As the largest power utility in the free world, Enel services some 73 million customers in 45 countries. To give you a frame of reference, there are only about 100 million customers in all of the U.S.—serviced by 3,200 different utilities.
Given that, the need for Enel to be the incredibly well-run and forward-thinking entity that it is should not be a surprise. For the operation of more than 2 million km of power distribution networks, Enel adopted automation “early and comprehensively,” according to Ed Abbo, president and CTO of C3, an artificial intelligence (AI) software provider that has recently ratcheted its work with the power giant to a new level. More than 85 percent of Enel’s power networks are fully automated, he notes, so that any time there’s a failure at a node, power is automatically routed around it.
Enel has been collaborating with C3 for five years, initially deploying applications on public cloud infrastructure to ingest data from tens of millions of smart meters and sensors to drive business value, Abbo says. C3 is now providing Enel with the C3 AI Suite, a range of AI and smart grid analytics applications that recently allowed Enel to deploy the Enel Unified Virtual Data Lake, integrating data across its retail, distribution, trading, renewables and conventional generation businesses. The C3 AI Suite integrates, aggregates and makes available unified data across enterprise resource planning (ERP), human resources, financial and operational systems—including SAP Hana, Oracle, Siemens, PostGreSQL, MongoDB and Cloudera—to enable and deliver next-generation AI applications across Enel’s business.
“This announcement is really a step function change in how Enel is using the C3 technology,” Abbo explains. “What they’ve now done is hired and trained their data scientists and app developers to use the C3 AI Studio to design, develop and deploy into operation their own machine learning applications across Enel.”
Essentially, Enel has gone from subscribing to prebuilt C3 software-as-a-service (SaaS) apps to developing their own machine learning apps across the company.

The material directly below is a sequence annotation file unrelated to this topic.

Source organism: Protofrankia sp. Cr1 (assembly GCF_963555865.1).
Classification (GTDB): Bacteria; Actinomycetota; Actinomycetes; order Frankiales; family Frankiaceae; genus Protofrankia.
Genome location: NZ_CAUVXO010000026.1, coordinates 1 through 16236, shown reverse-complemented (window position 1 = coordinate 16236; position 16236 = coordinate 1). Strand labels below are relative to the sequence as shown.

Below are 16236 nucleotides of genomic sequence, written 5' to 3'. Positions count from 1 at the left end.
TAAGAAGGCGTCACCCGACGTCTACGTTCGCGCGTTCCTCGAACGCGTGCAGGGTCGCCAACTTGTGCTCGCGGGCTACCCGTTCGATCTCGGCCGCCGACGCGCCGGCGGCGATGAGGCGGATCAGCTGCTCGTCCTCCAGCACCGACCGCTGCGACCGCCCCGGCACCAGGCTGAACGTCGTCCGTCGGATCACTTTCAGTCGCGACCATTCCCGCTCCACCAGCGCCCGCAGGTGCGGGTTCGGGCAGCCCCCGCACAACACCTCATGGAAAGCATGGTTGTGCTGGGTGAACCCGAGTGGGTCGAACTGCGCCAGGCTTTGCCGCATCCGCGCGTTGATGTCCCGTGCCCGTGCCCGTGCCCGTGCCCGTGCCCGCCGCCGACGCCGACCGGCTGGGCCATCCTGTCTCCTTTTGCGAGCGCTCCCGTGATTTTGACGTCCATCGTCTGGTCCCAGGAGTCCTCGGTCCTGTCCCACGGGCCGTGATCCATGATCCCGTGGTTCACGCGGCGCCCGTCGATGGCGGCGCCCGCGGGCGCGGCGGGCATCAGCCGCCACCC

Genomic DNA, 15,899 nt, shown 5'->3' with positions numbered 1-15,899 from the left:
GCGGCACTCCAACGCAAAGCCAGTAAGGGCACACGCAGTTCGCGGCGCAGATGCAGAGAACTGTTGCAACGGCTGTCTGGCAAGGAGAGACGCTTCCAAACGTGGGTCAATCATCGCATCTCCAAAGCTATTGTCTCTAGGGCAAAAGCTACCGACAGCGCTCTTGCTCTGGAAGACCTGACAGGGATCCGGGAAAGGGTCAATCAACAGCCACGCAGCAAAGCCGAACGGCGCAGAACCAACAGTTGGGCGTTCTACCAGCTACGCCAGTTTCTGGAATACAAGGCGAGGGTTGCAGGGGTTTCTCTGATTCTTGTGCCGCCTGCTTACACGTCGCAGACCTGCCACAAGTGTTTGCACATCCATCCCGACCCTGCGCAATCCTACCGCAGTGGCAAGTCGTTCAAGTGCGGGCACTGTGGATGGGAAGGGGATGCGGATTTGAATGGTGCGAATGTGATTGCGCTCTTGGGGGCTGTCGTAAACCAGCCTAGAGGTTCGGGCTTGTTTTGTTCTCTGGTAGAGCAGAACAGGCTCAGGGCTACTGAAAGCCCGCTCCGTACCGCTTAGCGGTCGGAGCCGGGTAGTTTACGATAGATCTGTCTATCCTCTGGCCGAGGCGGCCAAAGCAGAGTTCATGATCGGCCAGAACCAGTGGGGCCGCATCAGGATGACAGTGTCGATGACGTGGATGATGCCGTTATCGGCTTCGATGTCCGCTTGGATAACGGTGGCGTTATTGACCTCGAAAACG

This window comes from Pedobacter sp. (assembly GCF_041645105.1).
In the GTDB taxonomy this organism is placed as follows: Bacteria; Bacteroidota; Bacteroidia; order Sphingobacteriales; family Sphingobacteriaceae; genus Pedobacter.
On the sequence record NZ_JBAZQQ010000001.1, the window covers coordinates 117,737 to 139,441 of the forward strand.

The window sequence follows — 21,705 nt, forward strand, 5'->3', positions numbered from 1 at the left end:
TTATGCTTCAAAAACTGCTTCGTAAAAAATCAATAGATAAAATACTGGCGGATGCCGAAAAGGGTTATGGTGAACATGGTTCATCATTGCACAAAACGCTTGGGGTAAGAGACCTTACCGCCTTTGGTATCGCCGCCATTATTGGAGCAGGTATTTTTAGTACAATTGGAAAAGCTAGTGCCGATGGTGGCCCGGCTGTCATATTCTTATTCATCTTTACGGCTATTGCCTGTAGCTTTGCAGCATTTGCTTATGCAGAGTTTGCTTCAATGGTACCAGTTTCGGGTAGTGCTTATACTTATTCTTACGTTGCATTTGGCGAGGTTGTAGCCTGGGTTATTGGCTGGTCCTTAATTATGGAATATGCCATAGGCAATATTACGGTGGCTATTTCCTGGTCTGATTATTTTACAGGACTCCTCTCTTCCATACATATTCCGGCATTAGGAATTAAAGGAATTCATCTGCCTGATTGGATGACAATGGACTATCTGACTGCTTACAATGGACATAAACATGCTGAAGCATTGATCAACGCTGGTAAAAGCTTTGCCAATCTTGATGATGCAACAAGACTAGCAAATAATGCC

“The significance of this is that they’re actually driving a digitalization strategy as part of their corporate strategy. They have targets for driving operational efficiency and customer engagements. They’re looking to drive over€2 billion in earnings improvements over the next two to three years,” Abbo says. “Enel is not only a leader in technology but also a leader in digital transformation. They have the know-how to execute on the technology side but also on the change management.”
Implementing AI and machine learning is actually the straightforward part, Abbo notes. Aggregating the data from the various siloed systems and assembling that data, with its differing formats, identifiers, etc., “is an enormous challenge and undertaking.” Data fragmentation makes it difficult to really optimize the whole.
This is where the data lake comes in. “The Unified Virtual Data Lake is the deployment of C3 AI Studio to aggregate data from numerous systems and data lakes that might already be in place,” Abbo says. AI Studio presents a consistent view of everything from power generation to distribution and navigates the multiplicity of underlying systems that contain that data. “As an end user, I don’t have to worry about where the data might be located or the correlation of those data across those systems. All I need to do is query the virtualized data lake. The lake does the heavy lifting to access data and deal with the inequality issue.”
The C3 AI Suite allows Enel to provide its developers, data scientists and business analysts one common and secure view of all of its data, enabling them to collaborate and rapidly develop AI applications.
“Leveraging the power of AI and IoT [Internet of Things] is key for Enel to achieve its digital transformation, while allowing tremendous benefits to be delivered to its customers and shareholders,” says Fabio Veronese, head of infrastructure and networks digital hub at Enel. “The collaboration with C3 is allowing us to harness innovative business processes enabled by Big Data analytics, unleashing a new era of operational efficiencies that strengthen our position as leader of the energy transition.”
The collaboration enables Enel’s aggregation of large volumes of real-time data and the development and execution of the thousands of algorithms needed to analyze those data and generate millions of predictions daily—all designed to increase the speed and accuracy of Enel’s operational decision-making.
As the power grid shifts from central generation and very predictable demand to a complex system that includes less predictable renewable energies and shifting demands, power companies are spending several trillion dollars this decade to invest in automation across the entire grid, Abbo says. Sensors and actuators are being deployed throughout the system. “The other layer is exactly what Enel is putting into place—the ability to adjust data from these sensors and do a better job of forecasting demand down to each customer using machine learning,” he says. “Machine learning is being deployed at customer endpoints. They can aggregate the data and can forecast supply, which is increasingly renewable. Then they can send the right price signal to curtail demand to meet supply.”
Enel is leading the path to bring the smart grid vision to reality, Abbo comments. With Enel viewed as a thought leader within the power business, others are taking note of the dramatic efficiencies to be gained.